It is a challenge to live in the modern world. When it comes to improving the health of the modern human, it is imperative to set the context. In order to understand our situation and make actual sustainable changes - whether it's common goals such as losing weight / body fat, gaining muscle, getting fitter, stronger and moving well, eating correctly or reducing the stresses in our lives - it is essential to look at the big picture. 

The Big Picture

Look at the people around you. The bodies and behaviour -  what do you see? Just from looking on the surface, it doesn't take an expert to notice that something is up. Something is wrong with the average person. People don't look that healthy or happy, they have their heads down with defeated postures, almost zombie like. There is a general, palpable physical unhappiness. When you look a little deeper you realise the majority of us are stressed and suffering from an ever growing list of lifestyle diseases: obesity, diabetes, heart disease, anxiety, and suicide. Pyscho-spiritual afflictions such as depression are epidemic across the planet. By 2020 depression will be the second leading cause of disability, epidemics of attention disorders, pain killer addictions. We are the most advanced we have ever been in human history, yet we have no apparent solution to this "crisis".

“Conventional” approaches aren’t working and we are disconnected from our bodies and our world. There is plenty of information out there about the modern human condition but understanding is not enough - there has to be a doing, an experience. Words are great, but there must be engagement. Many of us are "information rich, but experience poor". We set out to help you take a big picture approach, not just to movement but the key fundamentals to make a change to your body, your health and each other.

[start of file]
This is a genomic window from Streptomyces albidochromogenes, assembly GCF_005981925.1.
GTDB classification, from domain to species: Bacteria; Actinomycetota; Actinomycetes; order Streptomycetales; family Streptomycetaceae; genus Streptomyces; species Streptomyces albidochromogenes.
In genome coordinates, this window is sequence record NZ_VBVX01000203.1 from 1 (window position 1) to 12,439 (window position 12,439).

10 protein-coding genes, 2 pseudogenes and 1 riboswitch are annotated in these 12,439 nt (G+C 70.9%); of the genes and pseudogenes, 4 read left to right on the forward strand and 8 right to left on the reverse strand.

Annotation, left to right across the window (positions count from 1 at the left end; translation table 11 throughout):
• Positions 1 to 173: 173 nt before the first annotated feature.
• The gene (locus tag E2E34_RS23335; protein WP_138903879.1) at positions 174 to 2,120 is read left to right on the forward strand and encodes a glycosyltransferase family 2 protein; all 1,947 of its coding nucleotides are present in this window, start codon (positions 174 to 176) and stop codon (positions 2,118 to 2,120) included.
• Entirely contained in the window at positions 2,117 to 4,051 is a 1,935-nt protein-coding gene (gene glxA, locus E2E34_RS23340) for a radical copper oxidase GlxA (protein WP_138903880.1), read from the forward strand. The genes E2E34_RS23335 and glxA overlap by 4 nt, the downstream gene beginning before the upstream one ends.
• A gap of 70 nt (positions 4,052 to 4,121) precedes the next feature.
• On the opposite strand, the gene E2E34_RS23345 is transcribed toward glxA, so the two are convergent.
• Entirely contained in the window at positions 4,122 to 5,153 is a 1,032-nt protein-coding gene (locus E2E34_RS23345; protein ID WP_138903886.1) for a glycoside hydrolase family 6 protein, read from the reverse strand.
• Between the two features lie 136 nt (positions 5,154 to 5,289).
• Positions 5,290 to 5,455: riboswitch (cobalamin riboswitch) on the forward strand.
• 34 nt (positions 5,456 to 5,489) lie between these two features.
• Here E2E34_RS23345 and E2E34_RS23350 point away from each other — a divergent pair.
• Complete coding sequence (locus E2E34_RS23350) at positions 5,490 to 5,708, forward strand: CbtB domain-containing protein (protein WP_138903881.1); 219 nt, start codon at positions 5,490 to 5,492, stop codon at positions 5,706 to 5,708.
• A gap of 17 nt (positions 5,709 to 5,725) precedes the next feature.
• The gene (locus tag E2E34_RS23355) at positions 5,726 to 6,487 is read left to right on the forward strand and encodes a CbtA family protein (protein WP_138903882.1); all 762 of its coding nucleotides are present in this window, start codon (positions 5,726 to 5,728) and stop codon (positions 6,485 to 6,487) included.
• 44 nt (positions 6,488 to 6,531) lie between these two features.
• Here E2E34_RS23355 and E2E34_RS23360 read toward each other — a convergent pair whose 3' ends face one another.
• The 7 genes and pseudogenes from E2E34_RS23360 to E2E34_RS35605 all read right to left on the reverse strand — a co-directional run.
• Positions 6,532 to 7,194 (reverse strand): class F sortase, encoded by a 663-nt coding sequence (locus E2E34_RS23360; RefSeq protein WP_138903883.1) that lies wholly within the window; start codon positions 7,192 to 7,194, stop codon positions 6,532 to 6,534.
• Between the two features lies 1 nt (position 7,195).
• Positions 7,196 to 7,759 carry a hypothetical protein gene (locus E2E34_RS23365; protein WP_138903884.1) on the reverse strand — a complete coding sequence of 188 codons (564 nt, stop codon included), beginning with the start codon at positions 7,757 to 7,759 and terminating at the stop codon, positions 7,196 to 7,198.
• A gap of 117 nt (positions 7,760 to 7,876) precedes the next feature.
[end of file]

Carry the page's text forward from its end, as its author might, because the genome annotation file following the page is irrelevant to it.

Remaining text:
Our bodies are ancient... well Paleo!

Our bodies are ancient, millions of years old. Everything about our design has come about from interacting with the natural world - a contrast to today's modern environment. There is great insight to be learned from this evolutionary heritage. In essence how we have evolved into the species we are today is down to exposure. Exposure was health promoting during the Palaeolithic period, and we've lost that exposure and adversity which promotes health as the body adapts and achieves. Paleo is actually defined as "old" or "ancient", not the limited perception for most people today of just being about food, and at a stretch, movement. It's interesting that in reality it's usage is very confining in its meaning. 


We are currently living in a "mismatch" between our ancient human bodies and the conditions of our modern world. We feel out of place because we really are out of place. The mismatch, as coined by Frank Forencich, describes the alien environment we have created for ourselves and now exist in, so radically different to our evolutionary beginnings: